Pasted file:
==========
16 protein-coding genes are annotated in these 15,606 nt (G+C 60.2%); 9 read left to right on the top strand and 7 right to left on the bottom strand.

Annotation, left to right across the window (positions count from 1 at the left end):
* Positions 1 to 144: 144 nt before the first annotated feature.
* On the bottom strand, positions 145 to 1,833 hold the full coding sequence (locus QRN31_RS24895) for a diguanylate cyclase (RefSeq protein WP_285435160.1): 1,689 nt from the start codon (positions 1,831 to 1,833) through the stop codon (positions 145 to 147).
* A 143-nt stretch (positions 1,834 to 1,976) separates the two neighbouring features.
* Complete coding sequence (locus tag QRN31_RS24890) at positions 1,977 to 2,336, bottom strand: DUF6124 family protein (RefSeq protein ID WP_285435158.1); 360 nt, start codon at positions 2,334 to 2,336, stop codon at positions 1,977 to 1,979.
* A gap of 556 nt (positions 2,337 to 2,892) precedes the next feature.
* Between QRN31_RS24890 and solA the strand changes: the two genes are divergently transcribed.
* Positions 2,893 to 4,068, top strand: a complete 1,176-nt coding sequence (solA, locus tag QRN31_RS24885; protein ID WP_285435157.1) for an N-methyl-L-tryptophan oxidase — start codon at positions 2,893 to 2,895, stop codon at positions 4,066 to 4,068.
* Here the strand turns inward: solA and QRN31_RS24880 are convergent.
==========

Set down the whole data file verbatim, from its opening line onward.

16 protein-coding genes are annotated in these 15,606 nt (G+C 60.2%); 9 read left to right on the top strand and 7 right to left on the bottom strand.

Annotation, left to right across the window (positions count from 1 at the left end):
* Positions 1 to 144: 144 nt before the first annotated feature.
* On the bottom strand, positions 145 to 1,833 hold the full coding sequence (locus QRN31_RS24895) for a diguanylate cyclase (RefSeq protein WP_285435160.1): 1,689 nt from the start codon (positions 1,831 to 1,833) through the stop codon (positions 145 to 147).
* A 143-nt stretch (positions 1,834 to 1,976) separates the two neighbouring features.
* Complete coding sequence (locus tag QRN31_RS24890) at positions 1,977 to 2,336, bottom strand: DUF6124 family protein (RefSeq protein ID WP_285435158.1); 360 nt, start codon at positions 2,334 to 2,336, stop codon at positions 1,977 to 1,979.
* A gap of 556 nt (positions 2,337 to 2,892) precedes the next feature.
* Between QRN31_RS24890 and solA the strand changes: the two genes are divergently transcribed.
* Positions 2,893 to 4,068, top strand: a complete 1,176-nt coding sequence (solA, locus tag QRN31_RS24885; protein ID WP_285435157.1) for an N-methyl-L-tryptophan oxidase — start codon at positions 2,893 to 2,895, stop codon at positions 4,066 to 4,068.
* Here the strand turns inward: solA and QRN31_RS24880 are convergent.